Obama apparently called this a "cynical and deceptive assertion", but looking at the history of these things would suggest otherwise.  Giving a government the power to decide which companies are and aren't a "threat" to the financial system is tantamount to giving them carte blanc license to simply decide which companies will be allowed to exist and which will get special privileges.  This is a recipe for disaster, and clearly a remarkably easy way of turning most major business decisions into contentious political issues... Conveniently giving businesses even more incentives to pump as much of their resources into lobbying and political manipulation as possible - which any observer should note is exactly what has increased along with government power in America over the years.

So we know that the government is currently trying to build up support for new legislation taking control of even more of the U.S. economy.

2. Goldman Sachs is also advocating & supporting this new financial regulation:

For reasons I absolutely cannot fathom, most people have this bizarre belief that big business and big government work against each other.

The opposite is true.

In the early days of health care "reform" debates, Wal-Mart - everybody's favorite evil retailer - supported government mandates forcing employers to provide insurance to their employees... People were shocked and confused.  Later on, PhRMA (the Pharmaceutical industry's lobbying group) gave $150,000,000 in support for pro-health care "reform" advertisements... People were shocked and confused.  And now... Major investment bank, Goldman Sachs, supports financial regulation.  According to the Washington Examiner:
"The nation's largest investment bank, famously cozy with top government officials in both parties, has tipped its hand to its shareholders, indicating that major financial "reform" proposals will help Goldman's bottom line...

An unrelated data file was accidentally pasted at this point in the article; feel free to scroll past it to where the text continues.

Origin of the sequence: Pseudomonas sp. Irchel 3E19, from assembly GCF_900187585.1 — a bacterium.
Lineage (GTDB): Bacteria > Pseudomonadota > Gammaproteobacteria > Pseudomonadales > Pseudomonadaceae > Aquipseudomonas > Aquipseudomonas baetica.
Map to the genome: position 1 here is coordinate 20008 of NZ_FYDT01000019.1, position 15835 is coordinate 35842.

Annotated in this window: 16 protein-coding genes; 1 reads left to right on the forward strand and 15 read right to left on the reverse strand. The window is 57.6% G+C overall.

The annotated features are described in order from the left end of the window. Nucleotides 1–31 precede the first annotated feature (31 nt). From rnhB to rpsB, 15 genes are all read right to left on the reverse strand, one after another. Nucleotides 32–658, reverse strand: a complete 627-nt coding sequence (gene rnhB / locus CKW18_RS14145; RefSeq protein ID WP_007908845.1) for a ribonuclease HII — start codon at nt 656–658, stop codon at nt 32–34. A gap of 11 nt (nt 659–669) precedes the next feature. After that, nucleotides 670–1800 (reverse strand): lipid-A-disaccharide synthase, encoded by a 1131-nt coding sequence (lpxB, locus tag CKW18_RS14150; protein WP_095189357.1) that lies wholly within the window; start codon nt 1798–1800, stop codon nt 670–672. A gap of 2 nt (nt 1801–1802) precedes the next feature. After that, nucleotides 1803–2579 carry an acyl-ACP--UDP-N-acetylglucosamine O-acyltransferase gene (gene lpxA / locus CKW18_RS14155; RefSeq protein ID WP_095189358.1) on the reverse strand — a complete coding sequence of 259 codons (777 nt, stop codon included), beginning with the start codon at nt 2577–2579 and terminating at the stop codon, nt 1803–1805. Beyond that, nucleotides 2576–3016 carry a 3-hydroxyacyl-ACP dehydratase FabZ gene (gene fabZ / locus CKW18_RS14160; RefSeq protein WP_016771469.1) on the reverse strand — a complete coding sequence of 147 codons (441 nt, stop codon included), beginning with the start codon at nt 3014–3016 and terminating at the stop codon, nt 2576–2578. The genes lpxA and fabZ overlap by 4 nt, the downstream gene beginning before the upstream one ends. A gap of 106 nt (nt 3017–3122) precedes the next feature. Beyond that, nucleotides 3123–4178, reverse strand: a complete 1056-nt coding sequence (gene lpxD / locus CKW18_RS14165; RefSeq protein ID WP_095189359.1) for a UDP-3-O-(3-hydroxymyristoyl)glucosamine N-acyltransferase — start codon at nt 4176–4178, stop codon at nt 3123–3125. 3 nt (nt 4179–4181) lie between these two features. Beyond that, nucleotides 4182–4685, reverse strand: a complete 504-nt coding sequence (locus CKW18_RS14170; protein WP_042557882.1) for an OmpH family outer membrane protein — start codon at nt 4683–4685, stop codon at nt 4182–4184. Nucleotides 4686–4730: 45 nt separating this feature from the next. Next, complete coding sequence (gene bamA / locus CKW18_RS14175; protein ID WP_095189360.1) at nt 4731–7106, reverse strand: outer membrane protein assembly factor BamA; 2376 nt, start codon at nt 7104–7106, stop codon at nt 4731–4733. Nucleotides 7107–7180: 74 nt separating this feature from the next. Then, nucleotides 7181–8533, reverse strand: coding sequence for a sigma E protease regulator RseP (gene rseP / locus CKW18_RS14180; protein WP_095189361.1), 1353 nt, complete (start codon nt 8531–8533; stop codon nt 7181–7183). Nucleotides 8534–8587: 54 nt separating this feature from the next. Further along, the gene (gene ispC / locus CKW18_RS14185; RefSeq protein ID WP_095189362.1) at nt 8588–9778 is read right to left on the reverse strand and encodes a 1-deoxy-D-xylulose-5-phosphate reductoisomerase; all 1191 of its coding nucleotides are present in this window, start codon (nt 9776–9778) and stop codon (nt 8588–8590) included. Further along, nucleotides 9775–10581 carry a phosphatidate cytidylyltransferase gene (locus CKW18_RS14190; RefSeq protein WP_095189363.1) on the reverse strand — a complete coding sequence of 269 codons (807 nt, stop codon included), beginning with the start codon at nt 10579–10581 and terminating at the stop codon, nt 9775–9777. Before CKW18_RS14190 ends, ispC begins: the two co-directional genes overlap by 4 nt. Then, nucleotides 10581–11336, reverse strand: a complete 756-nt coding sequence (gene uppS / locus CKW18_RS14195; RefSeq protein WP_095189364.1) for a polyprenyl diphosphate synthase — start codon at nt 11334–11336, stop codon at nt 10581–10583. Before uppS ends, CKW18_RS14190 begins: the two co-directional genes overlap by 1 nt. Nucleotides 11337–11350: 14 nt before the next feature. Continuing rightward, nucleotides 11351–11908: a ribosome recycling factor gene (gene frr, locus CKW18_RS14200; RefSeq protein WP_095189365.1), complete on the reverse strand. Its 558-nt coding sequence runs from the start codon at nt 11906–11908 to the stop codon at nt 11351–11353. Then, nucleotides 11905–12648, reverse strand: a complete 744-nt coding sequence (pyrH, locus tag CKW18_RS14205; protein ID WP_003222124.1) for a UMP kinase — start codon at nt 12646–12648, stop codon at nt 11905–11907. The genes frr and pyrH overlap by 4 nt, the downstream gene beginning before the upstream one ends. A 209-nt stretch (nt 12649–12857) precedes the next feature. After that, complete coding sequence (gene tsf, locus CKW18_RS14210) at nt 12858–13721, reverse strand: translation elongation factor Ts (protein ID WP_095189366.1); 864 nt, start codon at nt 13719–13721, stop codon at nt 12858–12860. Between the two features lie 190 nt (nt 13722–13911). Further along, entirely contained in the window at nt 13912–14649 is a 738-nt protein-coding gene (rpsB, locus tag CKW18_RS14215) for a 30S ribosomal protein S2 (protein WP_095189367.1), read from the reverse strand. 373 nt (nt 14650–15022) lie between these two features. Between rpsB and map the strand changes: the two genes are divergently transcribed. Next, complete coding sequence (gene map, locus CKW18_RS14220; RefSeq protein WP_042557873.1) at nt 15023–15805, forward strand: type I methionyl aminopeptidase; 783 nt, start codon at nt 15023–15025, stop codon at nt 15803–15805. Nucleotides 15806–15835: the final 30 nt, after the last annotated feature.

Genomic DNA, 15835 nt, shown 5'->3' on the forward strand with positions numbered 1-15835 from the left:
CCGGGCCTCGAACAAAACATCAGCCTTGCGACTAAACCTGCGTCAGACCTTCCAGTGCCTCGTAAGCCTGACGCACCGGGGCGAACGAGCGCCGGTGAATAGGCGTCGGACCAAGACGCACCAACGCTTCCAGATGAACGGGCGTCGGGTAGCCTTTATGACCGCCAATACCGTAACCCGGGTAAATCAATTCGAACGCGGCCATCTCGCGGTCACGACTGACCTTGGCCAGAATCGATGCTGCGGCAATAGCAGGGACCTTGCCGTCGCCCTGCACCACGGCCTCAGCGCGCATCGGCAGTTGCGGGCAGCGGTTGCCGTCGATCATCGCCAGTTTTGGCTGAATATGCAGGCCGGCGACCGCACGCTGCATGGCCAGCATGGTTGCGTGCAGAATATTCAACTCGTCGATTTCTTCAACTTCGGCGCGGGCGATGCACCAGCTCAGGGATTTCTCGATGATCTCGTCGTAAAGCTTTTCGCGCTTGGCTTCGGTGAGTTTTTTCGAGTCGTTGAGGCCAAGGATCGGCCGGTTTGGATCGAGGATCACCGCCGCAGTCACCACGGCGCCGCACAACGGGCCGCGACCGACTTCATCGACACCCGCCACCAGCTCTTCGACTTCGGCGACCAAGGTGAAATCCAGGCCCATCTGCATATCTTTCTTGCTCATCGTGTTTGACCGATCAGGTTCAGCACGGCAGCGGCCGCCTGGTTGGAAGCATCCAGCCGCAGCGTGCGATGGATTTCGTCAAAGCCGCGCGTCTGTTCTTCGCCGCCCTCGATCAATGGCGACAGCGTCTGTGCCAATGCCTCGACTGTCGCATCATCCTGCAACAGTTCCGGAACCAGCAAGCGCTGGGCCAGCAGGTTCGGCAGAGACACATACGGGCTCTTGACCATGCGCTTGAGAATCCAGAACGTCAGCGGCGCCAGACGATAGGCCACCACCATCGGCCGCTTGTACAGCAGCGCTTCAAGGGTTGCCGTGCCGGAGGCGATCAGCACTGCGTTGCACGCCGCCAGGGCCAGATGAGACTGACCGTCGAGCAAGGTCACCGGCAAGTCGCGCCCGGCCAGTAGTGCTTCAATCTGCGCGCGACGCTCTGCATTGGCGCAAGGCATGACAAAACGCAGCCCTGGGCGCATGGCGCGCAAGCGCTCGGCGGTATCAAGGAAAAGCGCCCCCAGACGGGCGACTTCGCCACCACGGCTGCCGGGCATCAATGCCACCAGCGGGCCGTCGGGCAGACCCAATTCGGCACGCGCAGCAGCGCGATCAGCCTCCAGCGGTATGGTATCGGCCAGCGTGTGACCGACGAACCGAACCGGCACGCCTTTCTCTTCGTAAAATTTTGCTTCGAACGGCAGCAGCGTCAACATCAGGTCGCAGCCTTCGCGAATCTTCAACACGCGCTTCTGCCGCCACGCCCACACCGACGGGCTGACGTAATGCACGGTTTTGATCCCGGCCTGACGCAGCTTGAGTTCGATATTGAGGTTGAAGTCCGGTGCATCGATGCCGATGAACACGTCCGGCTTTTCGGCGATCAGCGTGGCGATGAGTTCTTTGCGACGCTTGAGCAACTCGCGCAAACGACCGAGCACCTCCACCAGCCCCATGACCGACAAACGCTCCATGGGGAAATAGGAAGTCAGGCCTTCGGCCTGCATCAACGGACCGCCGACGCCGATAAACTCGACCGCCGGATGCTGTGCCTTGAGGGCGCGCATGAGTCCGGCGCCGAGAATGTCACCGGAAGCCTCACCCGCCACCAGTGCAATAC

...These are the very "fat cats" to whom Obama directed his trash talk in January: "If they want a fight, that's a fight I'm willing to have." Well, it looks like they don't really want a fight. It looks like they want more regulation. The question is: What's in it for Goldman?

If you take Blankfein and Cohn's word, stricter federal liquidity and capital requirements would amount to regulators doing Goldman's work for Goldman. They want Uncle Sam to mitigate "uncertainty about counterparties' balance sheets." That is, they want the government to reduce the risk that Goldman's debtors or insurers will run into trouble.

This is an odd function of government: Making Goldman Sachs feel safer in its business dealings."
...Again, people are shocked and confused.

Know why I'm not shocked or confused?  Because large corporations have always done this!  In each of the above examples - as the Washington Examiner explains with Goldman Sachs - the regulations are going to benefit the major corporations.  Typically these benefits come at the expense of smaller competitors.  In the Wal-Mart example, that's exactly what happens.  With regard to PhRMA (and eventually the insurance industry as well) supporting health care "reform", they stood to maintain their position as a cartel and gain tens of millions of new customers now forced to buy their products by law.

So that's the second issue - we know that Goldman Sachs is in favor of financial regulation.

3. Goldman Sachs is being investigated on accounting fraud charges by the SEC - and that will help obtain support for the new legislation:

As of last Friday (April 16th), the Securities & Exchange Commission is now (quite publicly) investigating Goldman Sachs on accusations of fraud.  According to Marcy Gorden of the Associated Press:
"The civil charges filed by the Securities and Exchange Commission are the government's most significant legal action related to the mortgage meltdown that ignited the financial crisis and helped plunge the country into recession.

The news sent Goldman Sachs shares and the stock market reeling as the SEC said other financial deals related to the meltdown continue to be investigated. It was a blow to the reputation of a financial giant that had emerged relatively unscathed from the economic crisis.

Goldman Sachs denied the allegations. In a statement, it called the SEC's charges "completely unfounded in law and fact" and said it will contest them."
Now this is the interesting part to me and where the analysis all sort of converges.

Goldman Sachs is highly connected with the Obama administration. They were his second largest campaign contributer, donating nearly $1 Million in 2008. Many people who are upper-level advisers and key central planners of the American economy were formerly employed by Goldman Sachs... For example, current Chief of Staff of the U.S. Treasury, Mark Patterson;  former Secretary of Treasury, Henry Paulson; Chairman of the New York Federal Reserve, Stephen Friedman; as well as former Secretary of the Treasury & current adviser, Robert Rubin were all upper executives or CEOs of Goldman Sachs.